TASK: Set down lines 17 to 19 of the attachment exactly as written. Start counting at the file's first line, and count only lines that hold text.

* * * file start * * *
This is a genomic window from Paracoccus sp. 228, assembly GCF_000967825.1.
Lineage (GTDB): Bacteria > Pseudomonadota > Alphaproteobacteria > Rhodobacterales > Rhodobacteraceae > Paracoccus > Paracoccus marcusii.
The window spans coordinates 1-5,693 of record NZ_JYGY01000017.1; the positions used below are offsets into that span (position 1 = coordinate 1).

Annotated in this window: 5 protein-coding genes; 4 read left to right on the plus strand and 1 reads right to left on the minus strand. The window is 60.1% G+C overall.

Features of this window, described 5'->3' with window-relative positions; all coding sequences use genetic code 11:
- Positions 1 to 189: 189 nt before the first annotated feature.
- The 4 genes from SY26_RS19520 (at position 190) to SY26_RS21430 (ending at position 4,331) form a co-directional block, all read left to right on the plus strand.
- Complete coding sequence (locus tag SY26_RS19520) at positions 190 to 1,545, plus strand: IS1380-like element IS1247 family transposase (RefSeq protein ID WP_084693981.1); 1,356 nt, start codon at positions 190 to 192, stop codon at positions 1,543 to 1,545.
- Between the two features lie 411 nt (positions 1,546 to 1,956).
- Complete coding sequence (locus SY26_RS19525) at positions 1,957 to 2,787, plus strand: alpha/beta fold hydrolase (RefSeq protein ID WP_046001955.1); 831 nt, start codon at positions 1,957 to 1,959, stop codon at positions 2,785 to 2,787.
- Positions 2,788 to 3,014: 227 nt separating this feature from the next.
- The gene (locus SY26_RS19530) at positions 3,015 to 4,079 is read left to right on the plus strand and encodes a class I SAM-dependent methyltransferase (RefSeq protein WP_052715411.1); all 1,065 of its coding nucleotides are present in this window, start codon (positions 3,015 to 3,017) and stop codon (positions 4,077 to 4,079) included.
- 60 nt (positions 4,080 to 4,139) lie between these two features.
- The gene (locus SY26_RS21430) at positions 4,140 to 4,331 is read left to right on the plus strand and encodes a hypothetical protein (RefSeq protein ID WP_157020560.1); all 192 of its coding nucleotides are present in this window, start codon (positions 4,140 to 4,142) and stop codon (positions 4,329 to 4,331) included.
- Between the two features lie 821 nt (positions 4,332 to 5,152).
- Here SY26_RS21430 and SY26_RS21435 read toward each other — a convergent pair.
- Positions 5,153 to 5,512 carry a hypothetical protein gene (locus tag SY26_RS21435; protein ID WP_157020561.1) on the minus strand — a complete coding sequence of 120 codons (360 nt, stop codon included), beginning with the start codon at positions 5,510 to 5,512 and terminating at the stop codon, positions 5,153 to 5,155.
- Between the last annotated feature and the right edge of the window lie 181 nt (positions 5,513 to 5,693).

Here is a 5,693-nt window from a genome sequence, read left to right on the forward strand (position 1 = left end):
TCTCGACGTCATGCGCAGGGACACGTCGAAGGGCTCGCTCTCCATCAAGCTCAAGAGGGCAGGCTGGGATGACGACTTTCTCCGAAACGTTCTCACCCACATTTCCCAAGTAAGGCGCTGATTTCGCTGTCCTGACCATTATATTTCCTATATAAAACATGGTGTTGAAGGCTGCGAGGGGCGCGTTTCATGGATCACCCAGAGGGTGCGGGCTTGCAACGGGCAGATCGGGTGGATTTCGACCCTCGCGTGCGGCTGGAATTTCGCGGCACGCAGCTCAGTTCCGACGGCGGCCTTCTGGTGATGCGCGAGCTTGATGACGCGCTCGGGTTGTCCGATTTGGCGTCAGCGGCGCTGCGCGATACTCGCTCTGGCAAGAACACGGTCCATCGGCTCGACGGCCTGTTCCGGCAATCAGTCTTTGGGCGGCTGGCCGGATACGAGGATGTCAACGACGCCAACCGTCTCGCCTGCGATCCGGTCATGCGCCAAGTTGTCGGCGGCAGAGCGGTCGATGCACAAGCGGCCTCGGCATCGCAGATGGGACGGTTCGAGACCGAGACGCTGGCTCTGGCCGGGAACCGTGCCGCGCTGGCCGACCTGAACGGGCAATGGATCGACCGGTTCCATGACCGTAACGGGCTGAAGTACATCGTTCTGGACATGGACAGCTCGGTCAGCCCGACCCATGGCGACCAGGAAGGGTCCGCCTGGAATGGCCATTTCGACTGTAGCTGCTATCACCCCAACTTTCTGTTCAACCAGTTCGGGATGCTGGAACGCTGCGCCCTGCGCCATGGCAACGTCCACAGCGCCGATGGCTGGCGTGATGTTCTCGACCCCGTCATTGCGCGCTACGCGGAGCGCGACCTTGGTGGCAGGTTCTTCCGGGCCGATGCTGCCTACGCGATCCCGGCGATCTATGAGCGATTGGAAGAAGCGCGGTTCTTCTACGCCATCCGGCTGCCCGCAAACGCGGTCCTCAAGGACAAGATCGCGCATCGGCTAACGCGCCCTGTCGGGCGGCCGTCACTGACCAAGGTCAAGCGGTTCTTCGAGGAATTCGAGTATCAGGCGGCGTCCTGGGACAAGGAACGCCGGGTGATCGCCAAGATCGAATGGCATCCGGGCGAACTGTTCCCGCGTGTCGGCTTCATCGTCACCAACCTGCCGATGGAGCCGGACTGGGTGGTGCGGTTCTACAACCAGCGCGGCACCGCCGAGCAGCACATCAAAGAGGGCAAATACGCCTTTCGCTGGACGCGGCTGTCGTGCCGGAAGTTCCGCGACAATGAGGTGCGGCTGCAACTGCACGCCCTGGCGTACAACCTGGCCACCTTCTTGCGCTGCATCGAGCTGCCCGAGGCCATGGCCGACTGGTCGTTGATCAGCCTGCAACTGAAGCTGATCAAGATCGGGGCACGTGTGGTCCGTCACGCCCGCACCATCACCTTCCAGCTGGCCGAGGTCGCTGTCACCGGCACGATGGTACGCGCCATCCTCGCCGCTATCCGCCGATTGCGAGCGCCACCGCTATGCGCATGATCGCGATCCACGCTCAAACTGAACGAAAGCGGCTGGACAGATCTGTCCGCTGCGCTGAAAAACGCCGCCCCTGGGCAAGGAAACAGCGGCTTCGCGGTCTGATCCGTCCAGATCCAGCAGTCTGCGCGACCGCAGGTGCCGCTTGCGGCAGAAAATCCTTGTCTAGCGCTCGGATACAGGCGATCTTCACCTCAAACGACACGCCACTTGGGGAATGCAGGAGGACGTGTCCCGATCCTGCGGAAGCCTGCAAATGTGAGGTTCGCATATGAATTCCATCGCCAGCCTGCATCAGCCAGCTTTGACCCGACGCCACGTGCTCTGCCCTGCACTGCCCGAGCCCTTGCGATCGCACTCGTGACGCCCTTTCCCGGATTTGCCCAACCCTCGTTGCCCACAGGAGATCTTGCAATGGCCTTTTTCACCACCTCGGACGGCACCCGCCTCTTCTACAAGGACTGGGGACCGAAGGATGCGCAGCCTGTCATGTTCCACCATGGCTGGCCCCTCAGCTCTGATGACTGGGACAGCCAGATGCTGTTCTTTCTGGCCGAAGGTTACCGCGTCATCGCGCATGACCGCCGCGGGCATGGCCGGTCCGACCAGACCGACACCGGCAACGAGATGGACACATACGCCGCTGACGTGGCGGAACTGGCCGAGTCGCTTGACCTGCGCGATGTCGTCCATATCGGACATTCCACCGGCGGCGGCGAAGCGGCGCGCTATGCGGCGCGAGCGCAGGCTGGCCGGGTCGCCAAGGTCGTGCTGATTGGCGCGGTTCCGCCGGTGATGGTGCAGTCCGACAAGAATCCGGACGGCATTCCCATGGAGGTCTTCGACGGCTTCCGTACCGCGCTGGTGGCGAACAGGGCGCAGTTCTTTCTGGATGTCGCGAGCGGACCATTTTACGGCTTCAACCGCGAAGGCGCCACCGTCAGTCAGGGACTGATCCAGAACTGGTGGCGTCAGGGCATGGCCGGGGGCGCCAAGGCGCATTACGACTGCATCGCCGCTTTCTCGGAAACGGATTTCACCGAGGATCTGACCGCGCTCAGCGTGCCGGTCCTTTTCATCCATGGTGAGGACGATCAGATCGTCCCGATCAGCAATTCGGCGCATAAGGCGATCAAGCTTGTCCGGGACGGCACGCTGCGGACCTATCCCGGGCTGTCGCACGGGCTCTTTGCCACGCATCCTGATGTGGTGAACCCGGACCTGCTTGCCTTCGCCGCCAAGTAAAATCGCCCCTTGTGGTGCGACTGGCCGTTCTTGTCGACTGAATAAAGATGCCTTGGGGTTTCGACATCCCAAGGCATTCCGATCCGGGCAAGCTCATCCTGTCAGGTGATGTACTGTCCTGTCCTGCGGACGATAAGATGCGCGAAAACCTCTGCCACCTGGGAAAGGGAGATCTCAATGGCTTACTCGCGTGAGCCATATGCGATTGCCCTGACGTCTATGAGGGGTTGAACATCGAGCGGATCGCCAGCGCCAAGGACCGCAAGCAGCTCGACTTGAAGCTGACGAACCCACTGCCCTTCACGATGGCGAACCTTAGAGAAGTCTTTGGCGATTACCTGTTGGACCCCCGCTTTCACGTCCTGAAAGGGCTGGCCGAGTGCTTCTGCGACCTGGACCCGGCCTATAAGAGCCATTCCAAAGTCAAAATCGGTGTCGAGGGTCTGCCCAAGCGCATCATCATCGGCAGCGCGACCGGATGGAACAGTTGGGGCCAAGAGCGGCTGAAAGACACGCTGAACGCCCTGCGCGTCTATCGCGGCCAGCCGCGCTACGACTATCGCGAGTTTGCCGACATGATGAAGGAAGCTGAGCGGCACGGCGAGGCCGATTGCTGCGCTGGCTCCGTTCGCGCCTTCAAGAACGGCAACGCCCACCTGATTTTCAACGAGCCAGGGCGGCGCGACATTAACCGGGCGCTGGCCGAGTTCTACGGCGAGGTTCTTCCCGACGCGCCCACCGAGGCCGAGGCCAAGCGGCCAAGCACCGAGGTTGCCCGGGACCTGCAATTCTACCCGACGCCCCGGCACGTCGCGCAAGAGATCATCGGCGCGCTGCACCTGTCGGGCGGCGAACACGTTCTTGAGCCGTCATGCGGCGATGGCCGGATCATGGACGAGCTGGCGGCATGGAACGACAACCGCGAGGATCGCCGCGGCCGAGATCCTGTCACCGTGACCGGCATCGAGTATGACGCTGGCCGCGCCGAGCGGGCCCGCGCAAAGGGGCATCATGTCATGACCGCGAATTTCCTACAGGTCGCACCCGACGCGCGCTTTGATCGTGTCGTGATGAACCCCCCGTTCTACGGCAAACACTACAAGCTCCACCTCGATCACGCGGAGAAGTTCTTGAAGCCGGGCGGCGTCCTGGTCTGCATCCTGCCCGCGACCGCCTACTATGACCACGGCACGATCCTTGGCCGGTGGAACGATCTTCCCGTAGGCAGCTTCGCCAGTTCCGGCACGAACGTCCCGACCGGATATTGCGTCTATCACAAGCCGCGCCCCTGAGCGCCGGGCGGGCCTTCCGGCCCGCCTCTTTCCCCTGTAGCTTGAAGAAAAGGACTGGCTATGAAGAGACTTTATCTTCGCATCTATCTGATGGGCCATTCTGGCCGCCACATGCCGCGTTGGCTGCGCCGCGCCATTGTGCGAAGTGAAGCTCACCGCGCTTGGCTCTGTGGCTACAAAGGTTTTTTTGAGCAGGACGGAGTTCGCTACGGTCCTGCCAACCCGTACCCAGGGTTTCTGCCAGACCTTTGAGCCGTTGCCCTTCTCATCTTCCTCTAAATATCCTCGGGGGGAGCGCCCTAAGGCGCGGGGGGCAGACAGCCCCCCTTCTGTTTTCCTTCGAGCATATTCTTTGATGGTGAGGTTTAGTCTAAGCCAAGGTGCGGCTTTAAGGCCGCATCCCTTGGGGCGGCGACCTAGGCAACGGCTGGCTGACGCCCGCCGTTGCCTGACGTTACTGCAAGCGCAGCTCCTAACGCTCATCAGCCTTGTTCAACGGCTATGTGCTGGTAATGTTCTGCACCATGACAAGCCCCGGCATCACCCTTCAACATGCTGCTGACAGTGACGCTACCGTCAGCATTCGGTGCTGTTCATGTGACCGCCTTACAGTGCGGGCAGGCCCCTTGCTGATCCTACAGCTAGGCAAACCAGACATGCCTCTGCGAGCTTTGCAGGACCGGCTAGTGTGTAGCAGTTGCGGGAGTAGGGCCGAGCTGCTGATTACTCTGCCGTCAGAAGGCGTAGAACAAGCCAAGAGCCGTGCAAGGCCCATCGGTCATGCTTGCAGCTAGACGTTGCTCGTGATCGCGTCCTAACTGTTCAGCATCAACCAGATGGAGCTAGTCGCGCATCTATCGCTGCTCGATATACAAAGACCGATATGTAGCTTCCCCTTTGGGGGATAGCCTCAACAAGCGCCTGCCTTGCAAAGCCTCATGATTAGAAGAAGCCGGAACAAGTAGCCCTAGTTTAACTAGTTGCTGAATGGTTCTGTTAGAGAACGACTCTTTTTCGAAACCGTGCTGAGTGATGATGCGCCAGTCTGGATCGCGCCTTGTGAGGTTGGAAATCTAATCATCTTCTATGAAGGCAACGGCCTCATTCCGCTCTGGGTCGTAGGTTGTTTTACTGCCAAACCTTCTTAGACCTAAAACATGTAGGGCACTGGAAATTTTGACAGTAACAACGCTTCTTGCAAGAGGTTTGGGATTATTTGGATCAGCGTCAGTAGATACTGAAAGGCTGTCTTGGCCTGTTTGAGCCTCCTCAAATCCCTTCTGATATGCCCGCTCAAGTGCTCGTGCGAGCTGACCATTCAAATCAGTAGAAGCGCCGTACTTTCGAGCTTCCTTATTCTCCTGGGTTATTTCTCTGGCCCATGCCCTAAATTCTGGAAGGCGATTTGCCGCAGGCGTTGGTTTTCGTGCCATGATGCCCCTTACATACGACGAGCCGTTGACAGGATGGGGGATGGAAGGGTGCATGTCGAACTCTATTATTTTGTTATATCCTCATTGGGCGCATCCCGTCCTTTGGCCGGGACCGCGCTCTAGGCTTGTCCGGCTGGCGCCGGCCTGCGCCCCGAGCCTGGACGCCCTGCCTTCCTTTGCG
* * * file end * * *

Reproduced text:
- Positions 5,153 to 5,512 carry a hypothetical protein gene (locus tag SY26_RS21435; protein ID WP_157020561.1) on the minus strand — a complete coding sequence of 120 codons (360 nt, stop codon included), beginning with the start codon at positions 5,510 to 5,512 and terminating at the stop codon, positions 5,153 to 5,155.
- Between the last annotated feature and the right edge of the window lie 181 nt (positions 5,513 to 5,693).

Here is a 5,693-nt window from a genome sequence, read left to right on the forward strand (position 1 = left end):